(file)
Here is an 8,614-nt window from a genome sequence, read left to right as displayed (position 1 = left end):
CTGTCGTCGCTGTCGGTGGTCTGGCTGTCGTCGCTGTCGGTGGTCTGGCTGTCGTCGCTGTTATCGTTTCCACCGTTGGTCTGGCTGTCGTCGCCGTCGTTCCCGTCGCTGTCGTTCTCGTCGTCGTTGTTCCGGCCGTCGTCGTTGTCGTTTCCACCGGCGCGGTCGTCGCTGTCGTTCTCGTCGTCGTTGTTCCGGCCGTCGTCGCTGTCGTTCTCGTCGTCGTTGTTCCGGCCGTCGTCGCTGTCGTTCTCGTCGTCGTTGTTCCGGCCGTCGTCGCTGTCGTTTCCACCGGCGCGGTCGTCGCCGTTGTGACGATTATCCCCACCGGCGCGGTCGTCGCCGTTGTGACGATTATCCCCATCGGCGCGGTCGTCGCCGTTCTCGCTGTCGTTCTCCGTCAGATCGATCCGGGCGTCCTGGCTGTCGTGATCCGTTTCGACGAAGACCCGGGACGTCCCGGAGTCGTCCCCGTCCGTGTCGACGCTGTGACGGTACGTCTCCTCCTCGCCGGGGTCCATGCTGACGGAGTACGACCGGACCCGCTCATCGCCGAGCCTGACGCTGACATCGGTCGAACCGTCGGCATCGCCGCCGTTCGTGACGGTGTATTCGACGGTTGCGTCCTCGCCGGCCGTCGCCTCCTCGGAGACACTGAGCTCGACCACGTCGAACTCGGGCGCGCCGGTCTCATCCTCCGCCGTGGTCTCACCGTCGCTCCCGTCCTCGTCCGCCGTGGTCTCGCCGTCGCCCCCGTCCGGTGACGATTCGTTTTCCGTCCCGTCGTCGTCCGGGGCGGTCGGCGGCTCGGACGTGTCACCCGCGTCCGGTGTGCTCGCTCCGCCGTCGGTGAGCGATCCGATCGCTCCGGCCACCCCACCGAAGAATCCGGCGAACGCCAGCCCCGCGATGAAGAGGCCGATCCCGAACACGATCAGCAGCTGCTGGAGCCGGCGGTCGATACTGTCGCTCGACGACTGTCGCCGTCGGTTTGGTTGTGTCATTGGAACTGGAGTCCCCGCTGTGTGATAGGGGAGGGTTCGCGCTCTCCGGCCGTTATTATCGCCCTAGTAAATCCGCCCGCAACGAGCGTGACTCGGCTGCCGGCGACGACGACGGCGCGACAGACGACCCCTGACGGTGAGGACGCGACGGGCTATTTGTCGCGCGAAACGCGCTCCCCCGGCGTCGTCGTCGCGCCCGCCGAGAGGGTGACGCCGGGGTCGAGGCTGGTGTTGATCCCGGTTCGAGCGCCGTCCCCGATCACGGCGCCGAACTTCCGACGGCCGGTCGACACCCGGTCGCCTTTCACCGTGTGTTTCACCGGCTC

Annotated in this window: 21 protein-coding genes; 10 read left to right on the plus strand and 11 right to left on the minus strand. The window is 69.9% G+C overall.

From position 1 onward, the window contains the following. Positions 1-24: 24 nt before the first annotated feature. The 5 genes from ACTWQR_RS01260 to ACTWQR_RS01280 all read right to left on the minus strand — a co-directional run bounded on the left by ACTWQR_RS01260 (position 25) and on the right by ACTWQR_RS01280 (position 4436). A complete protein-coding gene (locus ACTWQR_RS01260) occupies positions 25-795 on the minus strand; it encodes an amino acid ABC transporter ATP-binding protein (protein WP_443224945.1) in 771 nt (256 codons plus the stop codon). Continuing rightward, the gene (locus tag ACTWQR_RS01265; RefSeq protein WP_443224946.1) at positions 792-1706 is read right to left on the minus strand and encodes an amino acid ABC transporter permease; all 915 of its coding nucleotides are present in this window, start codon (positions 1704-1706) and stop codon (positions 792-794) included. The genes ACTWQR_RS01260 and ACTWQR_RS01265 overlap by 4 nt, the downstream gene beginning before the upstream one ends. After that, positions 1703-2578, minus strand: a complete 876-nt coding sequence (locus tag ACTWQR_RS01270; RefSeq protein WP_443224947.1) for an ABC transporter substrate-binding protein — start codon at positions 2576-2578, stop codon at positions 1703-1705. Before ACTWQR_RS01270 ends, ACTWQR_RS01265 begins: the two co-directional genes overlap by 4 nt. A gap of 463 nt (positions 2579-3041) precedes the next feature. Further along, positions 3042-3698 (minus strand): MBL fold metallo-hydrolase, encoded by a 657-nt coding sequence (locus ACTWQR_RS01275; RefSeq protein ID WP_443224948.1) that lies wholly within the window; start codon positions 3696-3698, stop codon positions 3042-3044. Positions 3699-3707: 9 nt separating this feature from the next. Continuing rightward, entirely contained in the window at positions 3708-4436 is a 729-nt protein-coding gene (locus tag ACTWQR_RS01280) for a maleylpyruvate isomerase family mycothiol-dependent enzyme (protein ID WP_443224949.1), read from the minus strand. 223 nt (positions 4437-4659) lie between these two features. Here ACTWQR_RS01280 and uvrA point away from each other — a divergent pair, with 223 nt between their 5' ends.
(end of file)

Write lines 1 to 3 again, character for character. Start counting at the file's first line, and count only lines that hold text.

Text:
Here is an 8,614-nt window from a genome sequence, read left to right as displayed (position 1 = left end):
CTGTCGTCGCTGTCGGTGGTCTGGCTGTCGTCGCTGTCGGTGGTCTGGCTGTCGTCGCTGTTATCGTTTCCACCGTTGGTCTGGCTGTCGTCGCCGTCGTTCCCGTCGCTGTCGTTCTCGTCGTCGTTGTTCCGGCCGTCGTCGTTGTCGTTTCCACCGGCGCGGTCGTCGCTGTCGTTCTCGTCGTCGTTGTTCCGGCCGTCGTCGCTGTCGTTCTCGTCGTCGTTGTTCCGGCCGTCGTCGCTGTCGTTCTCGTCGTCGTTGTTCCGGCCGTCGTCGCTGTCGTTTCCACCGGCGCGGTCGTCGCCGTTGTGACGATTATCCCCACCGGCGCGGTCGTCGCCGTTGTGACGATTATCCCCATCGGCGCGGTCGTCGCCGTTCTCGCTGTCGTTCTCCGTCAGATCGATCCGGGCGTCCTGGCTGTCGTGATCCGTTTCGACGAAGACCCGGGACGTCCCGGAGTCGTCCCCGTCCGTGTCGACGCTGTGACGGTACGTCTCCTCCTCGCCGGGGTCCATGCTGACGGAGTACGACCGGACCCGCTCATCGCCGAGCCTGACGCTGACATCGGTCGAACCGTCGGCATCGCCGCCGTTCGTGACGGTGTATTCGACGGTTGCGTCCTCGCCGGCCGTCGCCTCCTCGGAGACACTGAGCTCGACCACGTCGAACTCGGGCGCGCCGGTCTCATCCTCCGCCGTGGTCTCACCGTCGCTCCCGTCCTCGTCCGCCGTGGTCTCGCCGTCGCCCCCGTCCGGTGACGATTCGTTTTCCGTCCCGTCGTCGTCCGGGGCGGTCGGCGGCTCGGACGTGTCACCCGCGTCCGGTGTGCTCGCTCCGCCGTCGGTGAGCGATCCGATCGCTCCGGCCACCCCACCGAAGAATCCGGCGAACGCCAGCCCCGCGATGAAGAGGCCGATCCCGAACACGATCAGCAGCTGCTGGAGCCGGCGGTCGATACTGTCGCTCGACGACTGTCGCCGTCGGTTTGGTTGTGTCATTGGAACTGGAGTCCCCGCTGTGTGATAGGGGAGGGTTCGCGCTCTCCGGCCGTTATTATCGCCCTAGTAAATCCGCCCGCAACGAGCGTGACTCGGCTGCCGGCGACGACGACGGCGCGACAGACGACCCCTGACGGTGAGGACGCGACGGGCTATTTGTCGCGCGAAACGCGCTCCCCCGGCGTCGTCGTCGCGCCCGCCGAGAGGGTGACGCCGGGGTCGAGGCTGGTGTTGATCCCGGTTCGAGCGCCGTCCCCGATCACGGCGCCGAACTTCCGACGGCCGGTCGACACCCGGTCGCCTTTCACCGTGTGTTTCACCGGCTC

Annotated in this window: 21 protein-coding genes; 10 read left to right on the plus strand and 11 right to left on the minus strand. The window is 69.9% G+C overall.